When I use my Mio C220 GPS on my bike the battery doesn’t last long. This sucks. Especially for those long trips. Also, It would be cool if I could charge my cell phone and mp3 player on the go.
Add a powered USB port, hooked to the battery, for everlasting power.
The dirty details:
First of all, you’ll need an 7805 voltage regulator A.K.A. LM7805, a diode, a fuse, some cable, and a female Type-A USB port.
While you *could* wire up everything on your own, there’s no point doing so.
For about 1 Euro you can get a USB car charger, from ebay. (Postage included)
It would cost you more to get the individual parts, plus you would have to find some sort of case to protect them. For 1 euro you get everything you need. Sweet deal.
Carefully dismantle the car charger.
If it includes a fuse, you’re lucky. Mine didn’t. It’s fifty-fifty. Some have a fuse, some haven’t.
Although you could get away without using a fuse, I highly recommend it. We don’t want to burn down our beloved bikes, do we?
Get rid of the spring either by cutting it, or de-soldering it. This is the positive output of the circuit.
Also throw away the metal contacts. We don’t need those either. Just try to keep the little black cable intact.
It’s easier to solder on the cable instead on the PCB itself. Black equals ground, or negative.
This is where I connected my 2 amps fuse. I’m not sure whether you’re supposed to wire it on the positive or the negative lead, but I don’t think it matters much.
If you have a multimeter it’s a good idea to test the connections to make sure you’ve soldered everything correctly.
Now connect positive to positive, and ground to ground on your battery screws, and wait for the fireworks. (Just kidding). Just take extra care not to connect them the other way around, or the voltage regulator will get red-hot and start melting everything.
Now wire a mini-USB cable that runs from the battery, through the bike’s frame, to the handlebar.
This way you can charge your GPS and use at the same time.
And if I ever need to charge something under the saddle, I can always unplug the handlebar cable and plug any USB charger under the saddle.
The only problem with this configuration is energy waste. All the excess voltage is converted into heat. This isn’t just wasteful, it’s also a small flaw: When the engine is running, the voltage on the battery gets up to 14V, so the regulator has to drop it to 5V which is quite a drop. The specs for 7805 specify that it can take as input as much as 35V with a heatsink. In this case I’m not using one, plus everything is encased, and under the seat. Depending on your motorcycle, things might get very hot.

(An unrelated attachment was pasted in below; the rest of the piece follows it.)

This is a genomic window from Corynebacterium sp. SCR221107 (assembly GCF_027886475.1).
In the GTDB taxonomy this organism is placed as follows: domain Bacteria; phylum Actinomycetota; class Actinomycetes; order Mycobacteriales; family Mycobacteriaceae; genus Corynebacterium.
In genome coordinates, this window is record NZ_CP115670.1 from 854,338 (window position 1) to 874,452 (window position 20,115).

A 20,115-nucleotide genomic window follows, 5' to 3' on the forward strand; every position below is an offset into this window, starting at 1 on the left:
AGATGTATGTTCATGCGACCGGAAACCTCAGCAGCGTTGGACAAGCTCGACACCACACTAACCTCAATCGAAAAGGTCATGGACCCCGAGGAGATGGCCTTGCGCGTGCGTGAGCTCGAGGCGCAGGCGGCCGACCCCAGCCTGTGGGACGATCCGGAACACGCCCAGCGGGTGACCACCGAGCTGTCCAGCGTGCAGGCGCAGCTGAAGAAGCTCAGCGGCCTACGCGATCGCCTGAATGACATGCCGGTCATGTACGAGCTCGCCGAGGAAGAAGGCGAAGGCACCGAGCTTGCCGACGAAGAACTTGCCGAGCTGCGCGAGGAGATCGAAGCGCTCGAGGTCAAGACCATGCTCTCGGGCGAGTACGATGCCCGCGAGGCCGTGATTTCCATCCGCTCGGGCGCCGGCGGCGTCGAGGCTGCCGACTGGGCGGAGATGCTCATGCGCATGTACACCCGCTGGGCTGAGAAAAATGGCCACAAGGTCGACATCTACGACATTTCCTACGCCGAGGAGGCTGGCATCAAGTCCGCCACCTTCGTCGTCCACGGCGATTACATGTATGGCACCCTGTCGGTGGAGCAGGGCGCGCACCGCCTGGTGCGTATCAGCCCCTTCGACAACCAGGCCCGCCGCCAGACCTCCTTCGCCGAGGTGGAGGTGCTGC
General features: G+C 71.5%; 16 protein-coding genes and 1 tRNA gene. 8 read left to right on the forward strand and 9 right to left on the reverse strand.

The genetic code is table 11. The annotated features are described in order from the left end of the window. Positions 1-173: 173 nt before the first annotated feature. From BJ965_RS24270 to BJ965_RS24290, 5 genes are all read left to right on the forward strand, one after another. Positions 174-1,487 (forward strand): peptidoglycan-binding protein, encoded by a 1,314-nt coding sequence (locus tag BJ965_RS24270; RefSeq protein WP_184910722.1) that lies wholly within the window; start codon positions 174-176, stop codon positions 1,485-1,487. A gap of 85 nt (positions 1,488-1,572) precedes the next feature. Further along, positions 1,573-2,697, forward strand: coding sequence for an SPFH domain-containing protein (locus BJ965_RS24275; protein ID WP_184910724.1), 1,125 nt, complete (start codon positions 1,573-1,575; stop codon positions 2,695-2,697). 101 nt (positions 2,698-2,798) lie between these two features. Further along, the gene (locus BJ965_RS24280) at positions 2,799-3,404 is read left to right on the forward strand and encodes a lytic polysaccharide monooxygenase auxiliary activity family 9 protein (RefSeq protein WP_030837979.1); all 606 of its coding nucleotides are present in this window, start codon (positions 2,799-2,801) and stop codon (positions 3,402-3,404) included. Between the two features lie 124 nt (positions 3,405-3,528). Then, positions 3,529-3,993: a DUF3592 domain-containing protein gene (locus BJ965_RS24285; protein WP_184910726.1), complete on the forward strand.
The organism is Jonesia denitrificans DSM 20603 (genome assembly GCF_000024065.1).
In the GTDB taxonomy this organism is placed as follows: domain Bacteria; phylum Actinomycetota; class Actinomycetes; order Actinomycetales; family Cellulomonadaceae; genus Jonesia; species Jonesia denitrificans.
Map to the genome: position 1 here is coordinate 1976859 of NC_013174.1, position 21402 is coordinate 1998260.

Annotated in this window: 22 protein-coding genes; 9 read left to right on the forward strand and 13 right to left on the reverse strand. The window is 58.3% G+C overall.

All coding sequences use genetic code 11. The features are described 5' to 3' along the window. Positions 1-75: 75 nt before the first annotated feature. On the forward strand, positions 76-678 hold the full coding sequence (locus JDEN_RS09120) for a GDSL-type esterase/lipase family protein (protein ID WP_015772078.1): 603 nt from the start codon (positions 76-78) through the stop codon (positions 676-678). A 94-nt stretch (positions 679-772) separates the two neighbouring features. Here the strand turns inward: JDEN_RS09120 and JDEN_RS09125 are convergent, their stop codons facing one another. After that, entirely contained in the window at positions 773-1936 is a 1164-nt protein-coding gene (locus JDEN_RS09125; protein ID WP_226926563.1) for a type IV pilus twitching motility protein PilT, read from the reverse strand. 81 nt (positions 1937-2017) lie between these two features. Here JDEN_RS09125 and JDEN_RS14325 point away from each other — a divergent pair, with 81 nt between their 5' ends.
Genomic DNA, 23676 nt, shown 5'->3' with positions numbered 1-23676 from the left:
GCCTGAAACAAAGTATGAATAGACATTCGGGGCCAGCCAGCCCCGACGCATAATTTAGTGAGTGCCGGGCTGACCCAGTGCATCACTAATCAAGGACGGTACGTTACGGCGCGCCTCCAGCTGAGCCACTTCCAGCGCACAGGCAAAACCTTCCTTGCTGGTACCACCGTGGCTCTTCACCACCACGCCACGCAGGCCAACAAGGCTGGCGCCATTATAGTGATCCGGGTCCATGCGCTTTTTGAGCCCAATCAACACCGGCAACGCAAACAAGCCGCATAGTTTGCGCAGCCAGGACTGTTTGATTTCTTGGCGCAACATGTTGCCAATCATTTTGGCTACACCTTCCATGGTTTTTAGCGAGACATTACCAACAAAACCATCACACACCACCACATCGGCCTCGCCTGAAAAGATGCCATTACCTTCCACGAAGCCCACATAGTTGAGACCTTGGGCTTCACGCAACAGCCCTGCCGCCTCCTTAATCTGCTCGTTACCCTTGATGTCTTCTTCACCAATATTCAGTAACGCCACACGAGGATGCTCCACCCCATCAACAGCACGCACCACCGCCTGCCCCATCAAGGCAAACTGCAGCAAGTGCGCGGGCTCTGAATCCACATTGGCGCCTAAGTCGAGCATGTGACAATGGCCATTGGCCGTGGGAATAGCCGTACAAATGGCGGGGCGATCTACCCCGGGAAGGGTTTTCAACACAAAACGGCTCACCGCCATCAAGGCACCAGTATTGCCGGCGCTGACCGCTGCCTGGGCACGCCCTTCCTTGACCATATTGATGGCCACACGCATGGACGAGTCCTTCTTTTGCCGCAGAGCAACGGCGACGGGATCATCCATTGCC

My Aprilia has the engine air-intake under the seat so I’m hoping to get some air-stream on it that will help cool it down.
My next upgrade will be to perforate the plastic so that it “breaths” better.
First, you’ll need a cheap generic motorcycle holder.
China is again the way to go. So fire-up ebay, and search for a motorcycle holder. Any device will do, as we only use the handle-bar ring, and the plastic platform.
I found a motorcycle holder for the Samsung i900 Omnia for just £2.75 including P&P.
Next step is to clip all the protruding plastic bits that hold the Samsung in place, until you’re left with a flat plastic platform.
I’m sorry, I don’t have any before pics.
Now glue some neodymium magnets (AKA rare-earth magnets) on the platform, and the equivalent amount of magnets on the GPS it self.
I glued them with hot-glue and up to now it holds great. You can use other glues as well, but my guess is that they will start dissolving under the blazing summer-sun. Epoxy would work even better if you have it.
Just make sure to reverse the polarity so that they actually pull each other instead of pushing.
We don’t want that, unless you’re trying to build a self-floating GPS.
It won’t work.
The mod works fine even with just 4 magnets. I’ve used 8 just to be sure. The magnetic attraction is so strong that it’s very hard to pull them apart even by pulling with both hands. There’s no way to accidental lose it.
I bought a second hand Mio c220 GPS to tinker with it.
While trying to hack it, I also flirt with the idea of replacing its internal battery.
Since I bought it for 20 euros, I don’t care much if I break it, so I took the plunge:
I disassembled it to see what’s inside. Here goes.
Before you start unscrewing stuff, take a mental note of the power button. Once you remove the rear cover, the button will go flying and you will have to figure-out which way is the right way to put it back in.
Also, performing an open-heart operation on your loved GPS is not a risk-free matter. I cannot be held responsible for any damaged units. Proceed at your own risk.
Right. Were was I? Go on and unscrew the 4 screws on the back. Then you have to pry it open. Use a flat screwdriver and be careful not to mark the plastic casing.
Once you separate the casing into 2 pieces, carefully disconnect the black and white cables that connect the speaker to the PCB. This will give us some more “breathing” space for our tinkering.
You can buy a direct replacement for about £7.5 or if you’re a real cheapskate like me you can buy a cell-phone or camera battery which are cheaper.
I haven’t tried this one yet, but it appears that the following batteries have very similar dimensions and should fit within the casing.
The only downfall is that you will have to cut the cable off the original battery and solder it on the new battery contacts. Shouldn’t be that difficult. Just make sure that you keep the soldering process short as batteries tend to explode on your face if you overheat them with a soldering iron. And they overheat fast.
I’ll first let the battery die completely and then I’ll buy a new one, so I’ll let you know how that goes.